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IP and organic are traditionally small-scale operations designed to provide food quality supplies such as soy for Japan. The vast bulk of soya and maize is grown for animal feed and industrial applications where less stringent standards apply. However, there is a rapidly increasing demand for GM-free oils and lecithin (a by-product of soya oil production). Economic processing of these products requires big volumes and needs the involvement of the big players such as Cargill and ADM. There are now strong signs that this will happen. For example ADM has offered a premium to farmers growing a soya variety, Synchrony, which -while being herbicide resistant- has not been genetically modified.

This year as much as 12 million acres of Synchrony will be planted and the oil and lecithin processors are gearing up to produce non-GMO products from this source. Whether it will be possible in this growing season to offer the “< 0.1% GMO” demanded by some retailers and manufacturers remains to be seen.

The only other bulk commodity sources of non-GM material come from countries that do not or will not grow GM crops. This includes areas such as parts of Brazil and Canada for soya and Canada for maize. These countries can produce quantities sufficient to achieve bulk economies of scale and at a reasonable price.

However this approach is not without its problems. Take Brazil. Despite a series of legal obstructions from activists, the government there has just legalised the growing of GM soya which will make non-GM areas voluntary. Farmers will be opting to grow a more costly crop (the greater cost of GM seed is usually more than offset by less use of expensive herbicide) in the hope of getting a commensurately higher price later.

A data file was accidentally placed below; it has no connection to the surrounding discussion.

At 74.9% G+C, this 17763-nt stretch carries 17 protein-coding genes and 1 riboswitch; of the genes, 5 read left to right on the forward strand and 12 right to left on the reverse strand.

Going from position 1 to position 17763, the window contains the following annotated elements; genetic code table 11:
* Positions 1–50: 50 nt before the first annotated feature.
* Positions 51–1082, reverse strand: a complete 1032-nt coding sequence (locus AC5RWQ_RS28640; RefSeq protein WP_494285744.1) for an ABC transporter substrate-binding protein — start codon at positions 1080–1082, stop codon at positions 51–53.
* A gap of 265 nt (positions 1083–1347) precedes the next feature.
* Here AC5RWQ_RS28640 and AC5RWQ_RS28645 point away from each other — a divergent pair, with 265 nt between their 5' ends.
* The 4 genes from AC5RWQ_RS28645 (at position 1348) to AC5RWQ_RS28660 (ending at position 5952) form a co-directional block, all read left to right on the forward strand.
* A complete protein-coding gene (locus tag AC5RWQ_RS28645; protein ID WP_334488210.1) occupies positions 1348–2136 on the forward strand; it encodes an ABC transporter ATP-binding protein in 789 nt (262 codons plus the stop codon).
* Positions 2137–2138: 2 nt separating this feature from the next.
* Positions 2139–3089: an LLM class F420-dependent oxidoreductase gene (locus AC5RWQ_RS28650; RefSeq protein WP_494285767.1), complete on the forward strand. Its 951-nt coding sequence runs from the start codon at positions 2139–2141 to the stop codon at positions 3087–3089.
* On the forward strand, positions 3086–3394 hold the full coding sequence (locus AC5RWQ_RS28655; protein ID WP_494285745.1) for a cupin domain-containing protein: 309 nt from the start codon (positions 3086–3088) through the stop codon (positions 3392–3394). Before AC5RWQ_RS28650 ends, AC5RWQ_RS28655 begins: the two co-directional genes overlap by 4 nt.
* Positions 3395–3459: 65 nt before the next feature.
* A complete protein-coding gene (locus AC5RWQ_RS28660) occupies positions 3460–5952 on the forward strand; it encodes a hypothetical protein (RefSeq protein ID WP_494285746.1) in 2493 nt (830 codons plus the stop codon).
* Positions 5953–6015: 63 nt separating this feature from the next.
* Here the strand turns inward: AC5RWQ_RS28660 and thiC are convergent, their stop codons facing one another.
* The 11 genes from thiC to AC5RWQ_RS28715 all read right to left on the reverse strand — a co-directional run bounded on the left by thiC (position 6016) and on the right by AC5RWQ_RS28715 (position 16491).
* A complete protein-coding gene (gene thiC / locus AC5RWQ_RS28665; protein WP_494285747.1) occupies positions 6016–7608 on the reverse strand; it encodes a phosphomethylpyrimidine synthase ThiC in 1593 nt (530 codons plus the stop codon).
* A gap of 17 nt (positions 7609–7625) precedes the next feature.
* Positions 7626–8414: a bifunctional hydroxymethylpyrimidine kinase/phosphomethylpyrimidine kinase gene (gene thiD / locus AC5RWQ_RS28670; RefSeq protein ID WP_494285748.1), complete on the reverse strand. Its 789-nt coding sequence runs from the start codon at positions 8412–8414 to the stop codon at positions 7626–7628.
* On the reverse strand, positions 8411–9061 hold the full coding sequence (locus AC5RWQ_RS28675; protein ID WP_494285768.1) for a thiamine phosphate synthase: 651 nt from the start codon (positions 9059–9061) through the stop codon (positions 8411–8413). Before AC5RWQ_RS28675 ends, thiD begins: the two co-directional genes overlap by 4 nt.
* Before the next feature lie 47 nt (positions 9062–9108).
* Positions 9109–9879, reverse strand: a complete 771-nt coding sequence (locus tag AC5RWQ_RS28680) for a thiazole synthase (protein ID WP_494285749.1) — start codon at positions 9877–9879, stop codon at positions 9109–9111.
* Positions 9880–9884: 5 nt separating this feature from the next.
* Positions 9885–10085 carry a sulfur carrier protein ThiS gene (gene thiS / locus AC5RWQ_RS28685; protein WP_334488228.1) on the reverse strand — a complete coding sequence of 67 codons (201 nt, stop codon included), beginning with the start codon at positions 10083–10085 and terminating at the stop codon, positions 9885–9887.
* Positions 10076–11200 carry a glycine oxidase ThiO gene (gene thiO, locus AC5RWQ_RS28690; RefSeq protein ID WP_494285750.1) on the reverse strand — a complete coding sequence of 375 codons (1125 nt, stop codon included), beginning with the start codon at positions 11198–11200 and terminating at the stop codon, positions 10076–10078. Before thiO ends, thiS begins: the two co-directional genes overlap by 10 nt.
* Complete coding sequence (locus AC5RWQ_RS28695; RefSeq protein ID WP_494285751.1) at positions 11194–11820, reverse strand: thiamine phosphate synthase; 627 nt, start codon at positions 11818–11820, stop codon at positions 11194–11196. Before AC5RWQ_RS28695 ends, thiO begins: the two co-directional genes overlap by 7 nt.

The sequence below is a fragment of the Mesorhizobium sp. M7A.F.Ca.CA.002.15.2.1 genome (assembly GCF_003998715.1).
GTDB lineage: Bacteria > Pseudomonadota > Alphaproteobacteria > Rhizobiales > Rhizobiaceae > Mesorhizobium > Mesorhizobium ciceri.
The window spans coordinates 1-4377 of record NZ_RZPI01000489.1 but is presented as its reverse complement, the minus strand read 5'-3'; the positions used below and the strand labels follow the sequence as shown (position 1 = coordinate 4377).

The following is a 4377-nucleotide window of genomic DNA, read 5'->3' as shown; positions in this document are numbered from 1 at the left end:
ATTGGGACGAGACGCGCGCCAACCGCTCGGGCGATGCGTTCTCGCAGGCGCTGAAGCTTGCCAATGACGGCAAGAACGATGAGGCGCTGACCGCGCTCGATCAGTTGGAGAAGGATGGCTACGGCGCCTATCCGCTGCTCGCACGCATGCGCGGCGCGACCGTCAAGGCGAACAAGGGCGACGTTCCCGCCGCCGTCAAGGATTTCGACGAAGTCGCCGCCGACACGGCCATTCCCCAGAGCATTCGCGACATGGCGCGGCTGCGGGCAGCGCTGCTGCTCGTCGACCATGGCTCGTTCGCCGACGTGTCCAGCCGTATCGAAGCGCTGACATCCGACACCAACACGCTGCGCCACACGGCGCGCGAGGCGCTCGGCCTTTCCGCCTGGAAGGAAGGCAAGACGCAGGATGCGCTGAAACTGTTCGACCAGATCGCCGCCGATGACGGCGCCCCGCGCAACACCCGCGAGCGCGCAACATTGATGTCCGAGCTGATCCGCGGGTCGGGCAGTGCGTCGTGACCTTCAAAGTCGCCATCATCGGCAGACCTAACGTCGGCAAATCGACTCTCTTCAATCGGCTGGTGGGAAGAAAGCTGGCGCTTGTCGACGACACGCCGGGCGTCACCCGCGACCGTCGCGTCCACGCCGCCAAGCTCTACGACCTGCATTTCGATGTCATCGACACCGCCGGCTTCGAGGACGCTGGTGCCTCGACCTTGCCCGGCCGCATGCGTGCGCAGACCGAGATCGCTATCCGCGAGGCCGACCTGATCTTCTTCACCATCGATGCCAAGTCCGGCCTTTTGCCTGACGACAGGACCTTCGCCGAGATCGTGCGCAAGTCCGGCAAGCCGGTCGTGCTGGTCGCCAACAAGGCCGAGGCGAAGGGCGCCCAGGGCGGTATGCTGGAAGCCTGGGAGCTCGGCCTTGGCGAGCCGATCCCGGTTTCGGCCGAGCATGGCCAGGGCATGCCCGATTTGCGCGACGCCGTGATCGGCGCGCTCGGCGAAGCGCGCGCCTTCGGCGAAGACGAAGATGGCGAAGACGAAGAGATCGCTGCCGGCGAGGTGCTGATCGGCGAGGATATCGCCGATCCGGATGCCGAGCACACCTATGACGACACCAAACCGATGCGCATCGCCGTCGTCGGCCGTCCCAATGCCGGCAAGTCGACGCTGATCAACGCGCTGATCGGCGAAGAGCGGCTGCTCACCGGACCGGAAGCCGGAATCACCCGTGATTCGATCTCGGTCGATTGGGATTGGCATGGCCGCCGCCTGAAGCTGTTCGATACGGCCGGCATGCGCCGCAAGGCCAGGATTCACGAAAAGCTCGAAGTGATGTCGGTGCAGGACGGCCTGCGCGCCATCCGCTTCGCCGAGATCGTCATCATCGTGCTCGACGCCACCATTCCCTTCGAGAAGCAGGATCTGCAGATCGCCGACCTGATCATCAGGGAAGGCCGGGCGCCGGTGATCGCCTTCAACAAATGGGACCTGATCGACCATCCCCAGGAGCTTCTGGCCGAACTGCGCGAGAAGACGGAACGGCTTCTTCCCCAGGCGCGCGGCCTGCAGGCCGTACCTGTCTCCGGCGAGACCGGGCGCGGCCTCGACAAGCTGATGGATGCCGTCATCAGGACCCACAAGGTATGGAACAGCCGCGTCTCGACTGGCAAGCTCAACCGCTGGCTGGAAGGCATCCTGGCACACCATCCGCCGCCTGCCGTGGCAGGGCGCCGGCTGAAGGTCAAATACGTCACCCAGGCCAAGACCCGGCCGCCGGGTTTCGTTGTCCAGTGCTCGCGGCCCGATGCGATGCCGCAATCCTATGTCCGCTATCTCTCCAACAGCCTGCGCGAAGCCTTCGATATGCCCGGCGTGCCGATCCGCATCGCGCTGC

But with an open border to Argentina, which already grows large quantities of GM soya, the temptation to covertly mix varieties will be great. Indeed, GM soya is known to have been illegally cultivated in parts of Brazil for some time. To counter this, non-GMO areas like Rio Grande du Sol in Brazil are embarking on rigorous testing programmes to try to ensure the purity of their product.

Growing and exporting two product streams that are essentially identical means that there are massive opportunities for accidental or deliberate cross-contamination. Consequently, the accreditation of the supply chain is of paramount importance, but as the recent experience of Tesco with its non-GM pizza which tested GM-positive shows, accreditation risks being flawed unless it is backed by rigorous testing.